The National Institutes of Health’s (NIH) National Center for Complementary and Integrative Health (NCCIH) has released a report that references “Evidence-Based Evaluation of Complementary Health Approaches for Pain Management in the United States,” which was published Sept. 1 by Mayo Clinic Proceedings and which states that, based on an evaluation of randomized, controlled clinical trials, massage and other complementary therapies may be effective for various types of common pain conditions.
NCCIH is one of 27 centers and institutes under the umbrella of the U.S. National Institutes of Health (NIH), and is charged with funding research into complementary medicine.
Types of CAM
The review focused on trials conducted in the U.S. on these complementary approaches: acupuncture, glucosamine and chondroitin, massage therapy, methylsulfonylmethane, omega-3 fatty acids, osteopathic manipulative therapy, relaxation techniques, s-adenosylmethionine, spinal manipulation, tai chi and yoga.
Types of Pain Conditions
The report focused on the above-noted complementary therapies for one or more of five pain conditions: fibromyalgia, low-back pain, neck pain, osteoarthritis, and severe headaches and migraine.
Massage & Fibromyalgia
Regarding fibromyalgia, the authors wrote, “[a] small study (12 women) examined Swedish massage vs. myofascial release therapy for fibromyalgia symptoms.75 No difference was seen between groups on the [Fibromyalgia Impact Questionnaire].”
Massage & Low-Back Pain
Regarding low-back pain, the authors identified eight randomized, controlled clinical trials and determined, “for chronic [low-back] pain, [two] larger studies comparing massage with usual care reported modest improvements in pain and function at 10 weeks, but the benefit was not sustained at 52 weeks.”
The authors also noted that three smaller studies “compared massage to either usual outpatient rehabilitation or relaxation and did not observe significant between-group differences for pain and/or function.
“For acute or subacute [low-back pain], [two] smaller studies found significant, albeit modest, improvements in pain compared with no treatment,” they added.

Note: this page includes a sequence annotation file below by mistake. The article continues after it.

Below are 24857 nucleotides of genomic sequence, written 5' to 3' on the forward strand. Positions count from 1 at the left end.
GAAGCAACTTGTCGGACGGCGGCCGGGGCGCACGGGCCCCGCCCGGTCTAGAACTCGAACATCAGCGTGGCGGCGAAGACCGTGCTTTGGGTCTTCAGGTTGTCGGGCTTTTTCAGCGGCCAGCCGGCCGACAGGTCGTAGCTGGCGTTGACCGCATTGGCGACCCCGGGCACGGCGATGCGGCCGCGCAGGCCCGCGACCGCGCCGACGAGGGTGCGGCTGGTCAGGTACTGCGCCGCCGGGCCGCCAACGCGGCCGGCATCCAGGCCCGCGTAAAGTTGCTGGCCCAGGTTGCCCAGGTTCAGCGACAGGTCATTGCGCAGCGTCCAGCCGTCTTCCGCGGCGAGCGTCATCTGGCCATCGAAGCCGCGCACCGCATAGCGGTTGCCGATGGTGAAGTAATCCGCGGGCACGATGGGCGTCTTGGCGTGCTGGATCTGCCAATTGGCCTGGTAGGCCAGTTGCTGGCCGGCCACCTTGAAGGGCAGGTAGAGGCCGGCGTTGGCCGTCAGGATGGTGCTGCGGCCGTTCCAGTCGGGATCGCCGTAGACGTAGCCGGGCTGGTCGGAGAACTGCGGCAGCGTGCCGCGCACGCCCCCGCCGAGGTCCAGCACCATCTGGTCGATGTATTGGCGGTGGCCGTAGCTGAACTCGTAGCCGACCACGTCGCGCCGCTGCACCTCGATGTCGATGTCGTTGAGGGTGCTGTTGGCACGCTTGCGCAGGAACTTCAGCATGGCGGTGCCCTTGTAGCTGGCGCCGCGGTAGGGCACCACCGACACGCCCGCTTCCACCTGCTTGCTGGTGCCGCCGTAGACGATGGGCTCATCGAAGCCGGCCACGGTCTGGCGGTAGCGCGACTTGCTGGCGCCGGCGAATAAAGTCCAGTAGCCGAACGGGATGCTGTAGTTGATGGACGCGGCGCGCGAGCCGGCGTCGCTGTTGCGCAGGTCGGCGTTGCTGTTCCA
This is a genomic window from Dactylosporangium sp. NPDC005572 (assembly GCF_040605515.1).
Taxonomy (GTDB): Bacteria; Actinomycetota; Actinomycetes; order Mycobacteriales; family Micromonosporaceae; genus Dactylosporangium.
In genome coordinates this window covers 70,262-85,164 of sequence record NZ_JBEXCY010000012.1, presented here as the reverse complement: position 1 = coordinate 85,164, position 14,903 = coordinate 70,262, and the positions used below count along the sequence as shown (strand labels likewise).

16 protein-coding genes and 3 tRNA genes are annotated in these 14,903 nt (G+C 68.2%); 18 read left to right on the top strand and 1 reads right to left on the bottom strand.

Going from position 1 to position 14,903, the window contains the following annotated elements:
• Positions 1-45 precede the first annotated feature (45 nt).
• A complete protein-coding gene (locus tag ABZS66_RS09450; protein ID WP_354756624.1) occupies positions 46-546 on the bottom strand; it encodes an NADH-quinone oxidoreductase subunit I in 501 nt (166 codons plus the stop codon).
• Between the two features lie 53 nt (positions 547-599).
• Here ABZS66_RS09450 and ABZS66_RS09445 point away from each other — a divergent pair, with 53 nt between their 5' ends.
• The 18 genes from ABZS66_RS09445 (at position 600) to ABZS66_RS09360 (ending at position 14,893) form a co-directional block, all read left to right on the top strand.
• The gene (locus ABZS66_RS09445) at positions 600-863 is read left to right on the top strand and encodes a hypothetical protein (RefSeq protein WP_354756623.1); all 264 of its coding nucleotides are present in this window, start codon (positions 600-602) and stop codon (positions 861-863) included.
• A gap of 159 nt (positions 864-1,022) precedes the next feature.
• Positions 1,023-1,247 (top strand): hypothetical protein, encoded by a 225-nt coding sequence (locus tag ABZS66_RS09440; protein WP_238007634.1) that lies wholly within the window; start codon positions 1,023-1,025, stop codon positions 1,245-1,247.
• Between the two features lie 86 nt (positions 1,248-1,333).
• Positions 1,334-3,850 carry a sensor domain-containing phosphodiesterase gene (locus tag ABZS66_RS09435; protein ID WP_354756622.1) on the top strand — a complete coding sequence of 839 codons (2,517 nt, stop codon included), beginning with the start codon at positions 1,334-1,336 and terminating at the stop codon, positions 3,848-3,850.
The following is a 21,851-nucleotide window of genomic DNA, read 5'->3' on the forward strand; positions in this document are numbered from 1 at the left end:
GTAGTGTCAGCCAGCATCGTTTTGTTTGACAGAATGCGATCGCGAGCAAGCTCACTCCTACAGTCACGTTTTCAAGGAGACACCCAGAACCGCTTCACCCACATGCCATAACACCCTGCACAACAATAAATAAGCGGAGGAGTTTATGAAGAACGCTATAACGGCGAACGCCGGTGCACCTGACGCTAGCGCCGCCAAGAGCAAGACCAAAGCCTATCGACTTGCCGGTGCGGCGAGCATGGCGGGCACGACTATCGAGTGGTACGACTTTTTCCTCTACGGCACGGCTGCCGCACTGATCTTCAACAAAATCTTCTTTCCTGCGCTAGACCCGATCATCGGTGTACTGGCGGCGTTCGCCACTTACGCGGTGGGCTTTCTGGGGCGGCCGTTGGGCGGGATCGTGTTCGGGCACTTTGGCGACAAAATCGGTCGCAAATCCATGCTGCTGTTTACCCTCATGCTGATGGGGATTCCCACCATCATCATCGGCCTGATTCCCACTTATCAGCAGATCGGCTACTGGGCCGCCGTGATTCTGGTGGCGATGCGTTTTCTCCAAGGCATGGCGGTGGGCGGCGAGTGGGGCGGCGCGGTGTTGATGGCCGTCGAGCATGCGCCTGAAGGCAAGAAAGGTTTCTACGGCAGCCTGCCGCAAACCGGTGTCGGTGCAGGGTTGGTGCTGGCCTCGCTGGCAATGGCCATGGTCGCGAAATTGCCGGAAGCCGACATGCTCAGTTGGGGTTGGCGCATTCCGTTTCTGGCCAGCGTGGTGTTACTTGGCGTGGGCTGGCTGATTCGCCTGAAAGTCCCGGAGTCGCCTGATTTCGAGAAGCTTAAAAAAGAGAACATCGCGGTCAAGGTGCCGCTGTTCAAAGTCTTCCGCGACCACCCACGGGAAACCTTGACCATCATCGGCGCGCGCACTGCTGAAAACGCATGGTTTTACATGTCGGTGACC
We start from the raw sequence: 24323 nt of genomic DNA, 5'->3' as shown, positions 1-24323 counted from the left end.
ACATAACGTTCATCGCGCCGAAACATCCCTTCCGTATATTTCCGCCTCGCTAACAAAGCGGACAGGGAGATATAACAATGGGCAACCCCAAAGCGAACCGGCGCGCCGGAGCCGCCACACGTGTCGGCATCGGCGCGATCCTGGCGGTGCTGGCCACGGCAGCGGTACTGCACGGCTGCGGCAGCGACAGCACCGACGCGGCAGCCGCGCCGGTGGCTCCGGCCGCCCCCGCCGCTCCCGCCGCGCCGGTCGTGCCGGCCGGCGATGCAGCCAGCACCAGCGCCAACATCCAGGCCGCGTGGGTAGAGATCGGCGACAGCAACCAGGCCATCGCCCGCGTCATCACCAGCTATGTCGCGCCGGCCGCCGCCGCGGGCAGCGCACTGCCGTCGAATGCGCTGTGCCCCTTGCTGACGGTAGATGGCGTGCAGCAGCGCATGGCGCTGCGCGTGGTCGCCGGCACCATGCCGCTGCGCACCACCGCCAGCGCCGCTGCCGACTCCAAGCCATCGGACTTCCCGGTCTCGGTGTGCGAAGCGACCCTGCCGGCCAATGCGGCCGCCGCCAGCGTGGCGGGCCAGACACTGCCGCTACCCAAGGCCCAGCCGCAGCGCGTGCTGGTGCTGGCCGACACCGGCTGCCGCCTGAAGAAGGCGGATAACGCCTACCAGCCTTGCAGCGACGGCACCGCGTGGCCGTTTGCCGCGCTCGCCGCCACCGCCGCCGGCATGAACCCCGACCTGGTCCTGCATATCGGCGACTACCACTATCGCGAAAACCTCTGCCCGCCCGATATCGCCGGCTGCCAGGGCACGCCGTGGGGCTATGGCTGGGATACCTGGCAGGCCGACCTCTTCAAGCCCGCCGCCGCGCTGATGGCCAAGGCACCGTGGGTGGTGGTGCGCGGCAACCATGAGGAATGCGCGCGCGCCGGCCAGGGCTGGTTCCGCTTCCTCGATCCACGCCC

Massage & Neck Pain
The authors looked at four randomized, controlled trials that examined massage’s ability to relieve symptoms associated with chronic neck pain.
One study, “Randomized trial of therapeutic massage for chronic neck pain,” conducted in 2009, “reported a dose-response relationship between the number and duration of massage sessions per week and improvement in the NDI score and neck pain intensity,” the authors noted.
“The findings indicated that 60 minutes of massage 2 to 3 times per week was significantly better than either 30 or 60 minutes of massage once per week after the 4 weeks of treatment,” they reported.
A follow-up to the study randomized participants to one additional massage therapy session per week for six more weeks.
“At the end of treatment, those randomized to the additional sessions had significantly improved pain and function vs those who did not receive the additional sessions; the difference between groups was no longer significant after 14 weeks of follow-up,” the authors stated.
Massage & Osteoarthritis
The authors found two randomized, controlled clinical trials that examined the efficacy of Swedish massage for symptoms related to osteoarthritis of the knee.
After completing eight weeks of massage, subjects in the first study’s massage group “had significant improvement vs those randomized to usual care in the [Western Ontario and McMaster Universities Osteoarthritis Index (WOMAC)] total score as well as in each of the WOMAC subscale scores (pain, function, and joint stiffness),” the authors wrote.
In the other study, subjects “were randomized to one of five groups for 8 weeks: (1) usual care, (2) 240 minutes of massage over [eight] weeks, (3) 360 minutes of massage, (4) 480 minutes of massage, and (5) 600 minutes of massage.
“Only individuals receiving at least 480 minutes of massage therapy (groups 4 and 5) had substantial improvement in the WOMAC total score and the WOMAC pain subscale score vs the usual care group,” the authors wrote. “Across the [two] trials, only one adverse event, discomfort at the knee in one participant, was noted.”
Massage & Severe Headache
“One small study that compared myofascial trigger point massage, a sham device, and wait list found that massage reduced headache frequency but did not significantly reduce the intensity or duration of headaches,” the authors wrote.